The seating arrangements sit the “kids,” all fully grown adults, next to each other. I notice Ophelia pushing stuffing around her plate.

“Not hungry?” I whisper.

“Oh.” She seems a little surprised that I’ve spoken to her at all. “Not really, actually.”

“Well, save room for pie. My mom made it,” I say.

“That sounds good. This food is nice but—”

“It’s not homemade.” Did I just finish her sentence?

“Exactly. Is your mom a baker?”

“Not really, but her pumpkin pie is decent.”

“My mom used to make pecan pie for Thanksgiving.” She sounds sad, and something in my chest twinges sympathetically.

“I love pecan pie. Aunt Yolanda says it’s too rich.”

“That’s the whole point of pecan pie. It’s basically three kinds of sugar combined with three kinds of fat.”

“Thank you! What’s not to like about that?” And what’s not to like about this opinionated rosebud of a woman?

“Absolutely nothing. What do you think the caterers came up with?”

“I think I heard something about pumpkin mousse?”

“Well, that sounds absolutely disgusting!” She says it in a fake cheerful voice, and I burst out laughing.

“Yeah, it really does.”

“You know where you can get fantastic pecan pie around here?” she asks rhetorically.

“Jeannine’s,” I say, naming the local bakery at the same moment she does.

She smiles warm like pumpkin spice, her brown eyes wide with delight. “Yes! I love that place. Though it’s technically a pecan pie bar,” she adds, pushing a stray lock of hair behind her ears. Her earrings are tiny gold corn cobs.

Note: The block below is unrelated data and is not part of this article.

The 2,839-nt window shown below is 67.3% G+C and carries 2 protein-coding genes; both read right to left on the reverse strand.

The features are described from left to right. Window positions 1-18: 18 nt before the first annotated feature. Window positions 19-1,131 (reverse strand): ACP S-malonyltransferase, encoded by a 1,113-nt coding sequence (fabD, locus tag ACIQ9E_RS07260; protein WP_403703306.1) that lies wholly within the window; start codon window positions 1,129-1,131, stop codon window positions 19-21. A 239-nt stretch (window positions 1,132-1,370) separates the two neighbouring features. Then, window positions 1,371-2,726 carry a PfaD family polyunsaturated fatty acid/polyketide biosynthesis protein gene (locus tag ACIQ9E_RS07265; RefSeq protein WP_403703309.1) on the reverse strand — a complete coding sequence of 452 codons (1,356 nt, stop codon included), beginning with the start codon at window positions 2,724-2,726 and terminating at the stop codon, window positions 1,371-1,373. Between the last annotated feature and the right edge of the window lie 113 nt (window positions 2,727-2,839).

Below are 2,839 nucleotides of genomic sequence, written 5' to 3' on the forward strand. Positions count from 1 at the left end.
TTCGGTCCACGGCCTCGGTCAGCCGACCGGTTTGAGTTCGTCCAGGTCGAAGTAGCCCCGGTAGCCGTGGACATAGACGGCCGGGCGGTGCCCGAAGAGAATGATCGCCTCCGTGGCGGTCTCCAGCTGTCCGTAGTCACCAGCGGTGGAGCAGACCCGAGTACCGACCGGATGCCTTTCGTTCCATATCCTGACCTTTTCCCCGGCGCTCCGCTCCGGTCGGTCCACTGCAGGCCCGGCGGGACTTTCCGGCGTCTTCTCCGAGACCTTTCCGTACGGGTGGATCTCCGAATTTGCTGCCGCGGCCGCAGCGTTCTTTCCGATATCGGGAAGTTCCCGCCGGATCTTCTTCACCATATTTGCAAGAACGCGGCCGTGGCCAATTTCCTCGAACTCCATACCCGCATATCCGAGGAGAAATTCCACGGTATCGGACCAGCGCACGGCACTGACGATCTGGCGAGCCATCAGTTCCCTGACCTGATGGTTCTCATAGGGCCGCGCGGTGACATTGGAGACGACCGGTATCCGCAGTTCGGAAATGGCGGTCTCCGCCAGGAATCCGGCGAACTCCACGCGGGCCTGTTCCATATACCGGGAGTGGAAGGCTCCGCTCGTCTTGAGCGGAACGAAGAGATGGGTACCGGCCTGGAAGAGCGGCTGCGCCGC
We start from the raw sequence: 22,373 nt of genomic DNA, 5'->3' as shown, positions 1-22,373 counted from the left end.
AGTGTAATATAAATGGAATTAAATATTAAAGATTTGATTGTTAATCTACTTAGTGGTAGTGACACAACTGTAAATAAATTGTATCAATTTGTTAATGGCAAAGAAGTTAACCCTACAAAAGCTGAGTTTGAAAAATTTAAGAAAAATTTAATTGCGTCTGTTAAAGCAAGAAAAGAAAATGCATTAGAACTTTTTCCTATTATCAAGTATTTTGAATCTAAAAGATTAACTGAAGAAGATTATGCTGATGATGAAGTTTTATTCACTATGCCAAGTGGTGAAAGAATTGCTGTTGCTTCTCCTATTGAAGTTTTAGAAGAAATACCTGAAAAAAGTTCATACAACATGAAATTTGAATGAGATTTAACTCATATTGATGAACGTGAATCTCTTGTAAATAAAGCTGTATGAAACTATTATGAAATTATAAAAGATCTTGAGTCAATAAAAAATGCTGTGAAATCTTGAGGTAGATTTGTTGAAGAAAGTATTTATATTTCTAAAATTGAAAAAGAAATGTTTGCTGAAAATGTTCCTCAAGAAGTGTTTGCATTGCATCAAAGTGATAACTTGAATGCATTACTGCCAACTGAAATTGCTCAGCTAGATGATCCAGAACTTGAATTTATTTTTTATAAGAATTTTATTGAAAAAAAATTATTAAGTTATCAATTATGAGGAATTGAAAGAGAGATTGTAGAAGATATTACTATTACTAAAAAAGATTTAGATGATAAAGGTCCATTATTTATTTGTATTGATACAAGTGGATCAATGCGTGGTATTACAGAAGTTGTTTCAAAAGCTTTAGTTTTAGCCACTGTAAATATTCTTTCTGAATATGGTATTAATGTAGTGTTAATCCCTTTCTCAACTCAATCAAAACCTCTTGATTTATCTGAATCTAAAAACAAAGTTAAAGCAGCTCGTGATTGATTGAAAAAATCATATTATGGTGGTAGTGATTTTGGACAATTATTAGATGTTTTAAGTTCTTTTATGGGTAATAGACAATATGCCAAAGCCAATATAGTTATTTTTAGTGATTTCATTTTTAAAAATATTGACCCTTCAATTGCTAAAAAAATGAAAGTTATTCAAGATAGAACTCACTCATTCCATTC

“And so delicious,” I say, “but not as good as my mom’s pumpkin, promise.”

“You’re a loyal son,” she says gravely, then her tone brightens. “It’s weird that we’re just meeting for the first time. We both grew up here, why don’t we have more mutual friends?”

“How old are you?” I ask.

“Twenty-three.”

I breathe a mental sigh of relief. “I’m twenty-five, and I went to Laguna Blanca.”

“Oh, that explains it. I went to Santa Barbara High and you’re old.”

“Ouch.”

“So why’d you come back to Santa Barbara after college?”

“I missed being by the beach. What about you?”

“Me?” She laughs. “I’ve never been anywhere but here. Someday I’ll sell everything I own, pack a single bag, and travel the world. But not yet.”

“Why not?”

“It’s not time.”

“How do you know?”

“I know.” She sounds so certain. It strikes me then that she really knows herself.

“So you’ve really never been anywhere else?”

“When I was a kid my parents were always too busy to travel. The farthest we went on vacation was San Diego. After they split up, life was too chaotic. Then I got into UCSB, and I figured, why mess with a good thing? A million people would love to live in this paradise.”

“True, our hometown is pretty sweet. But there’s a lot of world out there.”

“And I’ll see it all. One day.”

“I believe you.”

Later, while the men of the group are hanging out in the wine cellar looking at Uncle Sean’s latest acquisitions and the women have taken their coffee and dessert to the fire pit on the patio, I find Ophelia sitting at the marble-topped island in the kitchen while Sean and Yolanda’s housekeeper, Ana, finishes the last of the dinner dishes.

She’s eating another sliver of pie.

“It’s good,” she says with a hint of defensiveness.

“I know.”

We’re silent for a minute as I help myself to another piece, not bothering with a plate, just eating the slightly cold, fragrant pie out of my hand.